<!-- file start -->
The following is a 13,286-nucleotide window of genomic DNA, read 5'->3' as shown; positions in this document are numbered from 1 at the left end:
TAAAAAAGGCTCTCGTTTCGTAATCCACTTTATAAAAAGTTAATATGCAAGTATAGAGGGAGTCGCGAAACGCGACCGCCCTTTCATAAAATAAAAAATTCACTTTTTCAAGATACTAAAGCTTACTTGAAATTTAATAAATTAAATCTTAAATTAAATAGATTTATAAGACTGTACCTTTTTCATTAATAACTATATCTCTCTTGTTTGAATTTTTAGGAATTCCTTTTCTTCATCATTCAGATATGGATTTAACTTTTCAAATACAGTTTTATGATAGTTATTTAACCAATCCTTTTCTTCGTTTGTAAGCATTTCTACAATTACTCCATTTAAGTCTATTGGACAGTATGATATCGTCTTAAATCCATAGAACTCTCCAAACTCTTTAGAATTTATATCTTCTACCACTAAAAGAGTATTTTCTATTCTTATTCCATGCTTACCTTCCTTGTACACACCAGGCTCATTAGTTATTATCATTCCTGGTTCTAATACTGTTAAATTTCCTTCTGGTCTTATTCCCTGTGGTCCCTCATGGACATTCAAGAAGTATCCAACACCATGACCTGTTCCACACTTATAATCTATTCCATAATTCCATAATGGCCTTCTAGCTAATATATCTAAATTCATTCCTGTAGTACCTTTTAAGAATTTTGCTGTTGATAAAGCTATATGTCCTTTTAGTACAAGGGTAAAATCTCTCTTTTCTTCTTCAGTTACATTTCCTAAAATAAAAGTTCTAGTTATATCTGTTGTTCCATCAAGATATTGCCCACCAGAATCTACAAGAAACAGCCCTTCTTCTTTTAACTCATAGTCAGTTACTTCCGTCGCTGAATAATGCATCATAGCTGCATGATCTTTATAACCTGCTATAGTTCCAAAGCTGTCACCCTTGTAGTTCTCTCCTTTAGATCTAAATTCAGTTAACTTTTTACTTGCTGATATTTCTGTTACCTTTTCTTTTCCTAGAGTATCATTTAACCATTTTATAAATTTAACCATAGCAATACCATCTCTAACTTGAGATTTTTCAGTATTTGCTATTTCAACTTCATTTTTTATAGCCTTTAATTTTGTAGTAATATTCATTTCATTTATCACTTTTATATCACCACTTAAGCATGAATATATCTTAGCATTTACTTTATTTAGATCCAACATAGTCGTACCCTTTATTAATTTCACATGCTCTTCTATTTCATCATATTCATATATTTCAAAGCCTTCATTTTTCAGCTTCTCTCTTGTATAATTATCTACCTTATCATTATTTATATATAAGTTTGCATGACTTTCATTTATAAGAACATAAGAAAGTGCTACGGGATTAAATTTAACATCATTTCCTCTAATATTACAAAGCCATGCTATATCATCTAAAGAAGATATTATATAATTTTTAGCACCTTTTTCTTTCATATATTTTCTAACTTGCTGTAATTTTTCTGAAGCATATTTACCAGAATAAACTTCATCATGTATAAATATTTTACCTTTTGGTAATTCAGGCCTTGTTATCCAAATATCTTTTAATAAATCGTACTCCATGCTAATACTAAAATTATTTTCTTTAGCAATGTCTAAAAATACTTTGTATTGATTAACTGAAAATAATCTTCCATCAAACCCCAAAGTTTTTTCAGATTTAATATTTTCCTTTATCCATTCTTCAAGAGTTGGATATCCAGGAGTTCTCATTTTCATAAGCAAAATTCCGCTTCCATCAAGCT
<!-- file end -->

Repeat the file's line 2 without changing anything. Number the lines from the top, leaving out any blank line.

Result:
TAAAAAAGGCTCTCGTTTCGTAATCCACTTTATAAAAAGTTAATATGCAAGTATAGAGGGAGTCGCGAAACGCGACCGCCCTTTCATAAAATAAAAAATTCACTTTTTCAAGATACTAAAGCTTACTTGAAATTTAATAAATTAAATCTTAAATTAAATAGATTTATAAGACTGTACCTTTTTCATTAATAACTATATCTCTCTTGTTTGAATTTTTAGGAATTCCTTTTCTTCATCATTCAGATATGGATTTAACTTTTCAAATACAGTTTTATGATAGTTATTTAACCAATCCTTTTCTTCGTTTGTAAGCATTTCTACAATTACTCCATTTAAGTCTATTGGACAGTATGATATCGTCTTAAATCCATAGAACTCTCCAAACTCTTTAGAATTTATATCTTCTACCACTAAAAGAGTATTTTCTATTCTTATTCCATGCTTACCTTCCTTGTACACACCAGGCTCATTAGTTATTATCATTCCTGGTTCTAATACTGTTAAATTTCCTTCTGGTCTTATTCCCTGTGGTCCCTCATGGACATTCAAGAAGTATCCAACACCATGACCTGTTCCACACTTATAATCTATTCCATAATTCCATAATGGCCTTCTAGCTAATATATCTAAATTCATTCCTGTAGTACCTTTTAAGAATTTTGCTGTTGATAAAGCTATATGTCCTTTTAGTACAAGGGTAAAATCTCTCTTTTCTTCTTCAGTTACATTTCCTAAAATAAAAGTTCTAGTTATATCTGTTGTTCCATCAAGATATTGCCCACCAGAATCTACAAGAAACAGCCCTTCTTCTTTTAACTCATAGTCAGTTACTTCCGTCGCTGAATAATGCATCATAGCTGCATGATCTTTATAACCTGCTATAGTTCCAAAGCTGTCACCCTTGTAGTTCTCTCCTTTAGATCTAAATTCAGTTAACTTTTTACTTGCTGATATTTCTGTTACCTTTTCTTTTCCTAGAGTATCATTTAACCATTTTATAAATTTAACCATAGCAATACCATCTCTAACTTGAGATTTTTCAGTATTTGCTATTTCAACTTCATTTTTTATAGCCTTTAATTTTGTAGTAATATTCATTTCATTTATCACTTTTATATCACCACTTAAGCATGAATATATCTTAGCATTTACTTTATTTAGATCCAACATAGTCGTACCCTTTATTAATTTCACATGCTCTTCTATTTCATCATATTCATATATTTCAAAGCCTTCATTTTTCAGCTTCTCTCTTGTATAATTATCTACCTTATCATTATTTATATATAAGTTTGCATGACTTTCATTTATAAGAACATAAGAAAGTGCTACGGGATTAAATTTAACATCATTTCCTCTAATATTACAAAGCCATGCTATATCATCTAAAGAAGATATTATATAATTTTTAGCACCTTTTTCTTTCATATATTTTCTAACTTGCTGTAATTTTTCTGAAGCATATTTACCAGAATAAACTTCATCATGTATAAATATTTTACCTTTTGGTAATTCAGGCCTTGTTATCCAAATATCTTTTAATAAATCGTACTCCATGCTAATACTAAAATTATTTTCTTTAGCAATGTCTAAAAATACTTTGTATTGATTAACTGAAAATAATCTTCCATCAAACCCCAAAGTTTTTTCAGATTTAATATTTTCCTTTATCCATTCTTCAAGAGTTGGATATCCAGGAGTTCTCATTTTCATAAGCAAAATTCCGCTTCCATCAAGCT